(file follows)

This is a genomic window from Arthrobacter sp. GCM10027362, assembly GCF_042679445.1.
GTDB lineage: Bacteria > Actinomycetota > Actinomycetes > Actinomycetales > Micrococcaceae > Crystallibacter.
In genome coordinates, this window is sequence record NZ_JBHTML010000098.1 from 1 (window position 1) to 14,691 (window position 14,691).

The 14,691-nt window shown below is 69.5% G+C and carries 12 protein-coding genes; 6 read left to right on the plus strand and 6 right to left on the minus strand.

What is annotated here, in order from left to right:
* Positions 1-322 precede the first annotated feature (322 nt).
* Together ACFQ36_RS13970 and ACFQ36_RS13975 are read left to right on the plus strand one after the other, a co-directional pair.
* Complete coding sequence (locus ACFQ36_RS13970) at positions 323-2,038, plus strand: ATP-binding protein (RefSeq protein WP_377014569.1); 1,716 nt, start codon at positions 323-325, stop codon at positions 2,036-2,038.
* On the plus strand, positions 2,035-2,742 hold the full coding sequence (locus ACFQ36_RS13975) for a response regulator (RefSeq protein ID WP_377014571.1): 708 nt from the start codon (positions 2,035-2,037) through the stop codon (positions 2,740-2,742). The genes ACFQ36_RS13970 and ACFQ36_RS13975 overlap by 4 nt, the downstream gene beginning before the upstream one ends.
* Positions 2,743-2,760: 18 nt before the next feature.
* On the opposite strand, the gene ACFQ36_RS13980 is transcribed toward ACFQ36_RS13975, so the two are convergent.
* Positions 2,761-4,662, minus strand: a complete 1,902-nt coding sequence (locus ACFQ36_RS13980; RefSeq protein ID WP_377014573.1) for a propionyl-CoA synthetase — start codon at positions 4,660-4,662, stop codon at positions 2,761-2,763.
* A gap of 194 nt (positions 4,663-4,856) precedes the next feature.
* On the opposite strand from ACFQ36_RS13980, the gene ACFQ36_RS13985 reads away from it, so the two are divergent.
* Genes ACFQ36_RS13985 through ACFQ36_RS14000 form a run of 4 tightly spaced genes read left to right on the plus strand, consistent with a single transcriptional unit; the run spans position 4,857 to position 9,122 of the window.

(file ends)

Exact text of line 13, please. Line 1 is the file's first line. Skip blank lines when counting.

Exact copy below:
* A gap of 194 nt (positions 4,663-4,856) precedes the next feature.